“Oh no, I understand!” I said. My ‘Eeeenglishness’ covering up the embarrassing moment kicking in.  I was worried she would say it again.

“Christmas,” I waved my hand, “you know what it can get like.” I wanted to cry.

Moments later, two yoga mats were slapped on the floor in the living room, the chairs and table scrambled away. Oh God. All sound, light and children barricaded from the room. Silence. Then the familiar singing of a million, dancing dolphins in togas, that I’d heard every so often murmuring through the doors whilst reading to Teresa.

Yoga.

It isn’t that bad! I hear you throw your hands up.

It is an intense kind Elena had picked up from some kind of American Boot Camp for fat kids. Something Jennifer Aniston does twelve times a day, in a heated-pressure sauna, in between her roasted, stick-insect salad with cinnamon.

“…moments later, two yoga mats were slapped on the floor in the living room, the chairs and table scrambled away..Yoga…an intense kind…Jennifer Aniston does twelve times a day…in between her roasted, stick-insect salad with cinnamon..strictly no talking or whimpering”

I tried to concentrate. Strictly no talking or whimpering. I admired Elena’s vigilance to my health needs, ushering me into a rigorous regime after looking at post-Christmas-me for a mere ten seconds.

Did I really look that dreadful?

I’d like to say I didn’t feel like friendly, warthog Pumba being forced to align with nimble, lithe Simba during a gazelle-hunt, but I can’t. The breathing started slow, where of course all you can do is listen embarrassingly to the heaving of your own chest.

The trick is ignoring it, like with a lot of sports. Just get on with it or you will have cheeks and thighs like the discarded slabs of dough not even good enough to make pizza with. That is absolutely what Tracy Anderson and co. are thinking as she breezes “Keep going! You really can, and you really must!”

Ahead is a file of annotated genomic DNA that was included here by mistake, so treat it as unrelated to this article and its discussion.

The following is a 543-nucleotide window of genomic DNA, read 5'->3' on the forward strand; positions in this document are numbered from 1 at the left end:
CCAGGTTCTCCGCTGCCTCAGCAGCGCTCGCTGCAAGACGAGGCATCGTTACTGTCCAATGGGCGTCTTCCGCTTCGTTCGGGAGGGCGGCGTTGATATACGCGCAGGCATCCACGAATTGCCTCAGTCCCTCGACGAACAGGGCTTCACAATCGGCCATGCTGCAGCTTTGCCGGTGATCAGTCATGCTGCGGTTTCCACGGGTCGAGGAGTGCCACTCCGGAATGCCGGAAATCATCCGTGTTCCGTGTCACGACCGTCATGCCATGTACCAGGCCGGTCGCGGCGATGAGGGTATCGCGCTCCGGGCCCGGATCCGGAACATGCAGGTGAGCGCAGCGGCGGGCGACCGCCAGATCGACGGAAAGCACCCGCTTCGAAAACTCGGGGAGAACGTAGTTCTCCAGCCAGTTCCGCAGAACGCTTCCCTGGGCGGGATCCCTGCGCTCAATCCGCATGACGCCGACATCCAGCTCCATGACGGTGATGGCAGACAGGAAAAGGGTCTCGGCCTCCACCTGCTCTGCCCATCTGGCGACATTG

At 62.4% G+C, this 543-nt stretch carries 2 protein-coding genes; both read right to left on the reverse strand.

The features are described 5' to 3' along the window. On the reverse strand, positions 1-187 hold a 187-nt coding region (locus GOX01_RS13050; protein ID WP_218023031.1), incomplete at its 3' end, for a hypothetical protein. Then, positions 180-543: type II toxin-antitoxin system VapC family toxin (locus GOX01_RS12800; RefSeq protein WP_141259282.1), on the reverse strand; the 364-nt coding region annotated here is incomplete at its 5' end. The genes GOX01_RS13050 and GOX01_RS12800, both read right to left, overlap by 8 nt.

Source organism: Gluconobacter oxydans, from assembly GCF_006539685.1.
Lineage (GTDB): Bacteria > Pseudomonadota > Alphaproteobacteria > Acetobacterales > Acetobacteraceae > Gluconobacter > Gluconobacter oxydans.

The thing with yoga is to just move swiftly, don’t think too much, isolate your limbs and ultimately feel a “union with the divine.” It is, when done correctly, the quest for ‘permanent peace’, as opposed to permanent pizza (my mind was elsewhere). Don’t get me wrong, I often practise yoga, and even, horrifically, around men with teeny-tiny speedos, otherwise known as ‘ladybird handkerchiefs’. I found myself lucky that I had, as a trainer for want of a better word, a long, limbed, Latino mamma, looping her legs up and all over the place.

The more I followed the steps, the more I relaxed into each movement. At the end, Elena and I flopped on the sofa with Pellegrino at hand.

“Mi sento molto piu’ libera – grazie per avermi incoraggiato di farlo!”

“I think I feel more liberated – thanks for making me do this!” I told her.

“You are welcome! It is nice to have you back.”

I thought she’d never say it.

“You know, I really think you need to find other ways to feel more…liberated…mmm?” She winked at me, in between gulps of fizzy water. Then smiling cunningly, a slight sheen on her honey-coloured forehead she raised her eyebrows. “Sai cosa voglio dire, tesoro? Do you know what I mean, honey?”